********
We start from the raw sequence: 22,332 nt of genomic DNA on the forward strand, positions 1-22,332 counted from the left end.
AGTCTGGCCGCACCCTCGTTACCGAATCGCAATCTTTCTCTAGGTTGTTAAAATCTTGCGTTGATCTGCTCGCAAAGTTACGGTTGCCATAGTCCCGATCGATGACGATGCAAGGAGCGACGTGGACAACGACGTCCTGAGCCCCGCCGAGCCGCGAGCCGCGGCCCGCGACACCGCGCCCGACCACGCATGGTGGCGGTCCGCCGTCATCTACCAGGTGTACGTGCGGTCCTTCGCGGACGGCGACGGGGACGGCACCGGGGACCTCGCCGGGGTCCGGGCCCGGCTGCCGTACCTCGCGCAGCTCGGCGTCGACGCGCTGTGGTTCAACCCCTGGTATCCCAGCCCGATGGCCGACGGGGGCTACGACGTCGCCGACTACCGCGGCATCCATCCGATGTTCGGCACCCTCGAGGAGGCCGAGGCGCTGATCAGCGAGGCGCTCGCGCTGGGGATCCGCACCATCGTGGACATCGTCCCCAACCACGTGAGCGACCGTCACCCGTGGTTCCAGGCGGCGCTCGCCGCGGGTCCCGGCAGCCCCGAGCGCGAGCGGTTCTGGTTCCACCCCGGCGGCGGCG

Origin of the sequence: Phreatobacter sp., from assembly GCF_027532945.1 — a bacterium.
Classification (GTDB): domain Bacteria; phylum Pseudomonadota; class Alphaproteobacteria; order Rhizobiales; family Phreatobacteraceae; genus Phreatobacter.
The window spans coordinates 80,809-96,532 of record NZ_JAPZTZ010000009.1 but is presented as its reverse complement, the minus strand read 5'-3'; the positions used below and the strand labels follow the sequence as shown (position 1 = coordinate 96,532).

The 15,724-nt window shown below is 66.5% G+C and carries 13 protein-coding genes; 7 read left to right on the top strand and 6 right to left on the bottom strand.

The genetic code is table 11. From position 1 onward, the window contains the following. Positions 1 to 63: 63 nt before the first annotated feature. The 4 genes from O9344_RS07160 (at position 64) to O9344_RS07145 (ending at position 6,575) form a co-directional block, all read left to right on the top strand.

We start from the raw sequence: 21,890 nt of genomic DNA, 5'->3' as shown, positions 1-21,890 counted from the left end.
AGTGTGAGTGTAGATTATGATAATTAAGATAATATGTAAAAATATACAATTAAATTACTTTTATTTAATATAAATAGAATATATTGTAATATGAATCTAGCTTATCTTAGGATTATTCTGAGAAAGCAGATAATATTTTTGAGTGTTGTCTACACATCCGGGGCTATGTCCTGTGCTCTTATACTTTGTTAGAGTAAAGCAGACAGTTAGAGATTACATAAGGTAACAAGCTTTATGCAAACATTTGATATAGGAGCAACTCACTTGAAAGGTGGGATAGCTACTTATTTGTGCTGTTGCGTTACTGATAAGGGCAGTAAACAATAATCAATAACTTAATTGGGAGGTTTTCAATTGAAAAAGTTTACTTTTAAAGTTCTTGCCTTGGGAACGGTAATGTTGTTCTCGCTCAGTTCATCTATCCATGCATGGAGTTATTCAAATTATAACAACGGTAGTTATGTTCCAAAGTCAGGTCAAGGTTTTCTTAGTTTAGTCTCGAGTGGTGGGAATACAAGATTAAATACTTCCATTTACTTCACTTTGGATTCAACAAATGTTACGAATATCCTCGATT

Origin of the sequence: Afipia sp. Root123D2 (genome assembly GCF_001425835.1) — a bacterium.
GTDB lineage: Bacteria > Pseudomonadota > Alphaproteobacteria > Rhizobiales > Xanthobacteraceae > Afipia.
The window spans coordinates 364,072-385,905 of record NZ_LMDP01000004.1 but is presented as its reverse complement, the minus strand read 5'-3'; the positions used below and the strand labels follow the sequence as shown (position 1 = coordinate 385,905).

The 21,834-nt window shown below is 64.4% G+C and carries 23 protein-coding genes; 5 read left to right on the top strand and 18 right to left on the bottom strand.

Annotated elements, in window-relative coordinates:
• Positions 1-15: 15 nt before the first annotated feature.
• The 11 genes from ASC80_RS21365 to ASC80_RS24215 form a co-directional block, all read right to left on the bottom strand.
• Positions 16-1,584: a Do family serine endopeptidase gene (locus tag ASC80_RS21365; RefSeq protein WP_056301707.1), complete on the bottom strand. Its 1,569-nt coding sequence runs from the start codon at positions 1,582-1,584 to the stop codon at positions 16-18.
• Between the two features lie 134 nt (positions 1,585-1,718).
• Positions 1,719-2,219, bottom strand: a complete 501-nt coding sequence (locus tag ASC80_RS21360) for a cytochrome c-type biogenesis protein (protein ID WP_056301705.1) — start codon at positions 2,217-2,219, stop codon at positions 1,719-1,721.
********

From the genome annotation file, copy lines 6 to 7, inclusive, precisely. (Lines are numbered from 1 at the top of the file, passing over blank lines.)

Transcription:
The 15,724-nt window shown below is 66.5% G+C and carries 13 protein-coding genes; 7 read left to right on the top strand and 6 right to left on the bottom strand.

The genetic code is table 11. From position 1 onward, the window contains the following. Positions 1 to 63: 63 nt before the first annotated feature. The 4 genes from O9344_RS07160 (at position 64) to O9344_RS07145 (ending at position 6,575) form a co-directional block, all read left to right on the top strand.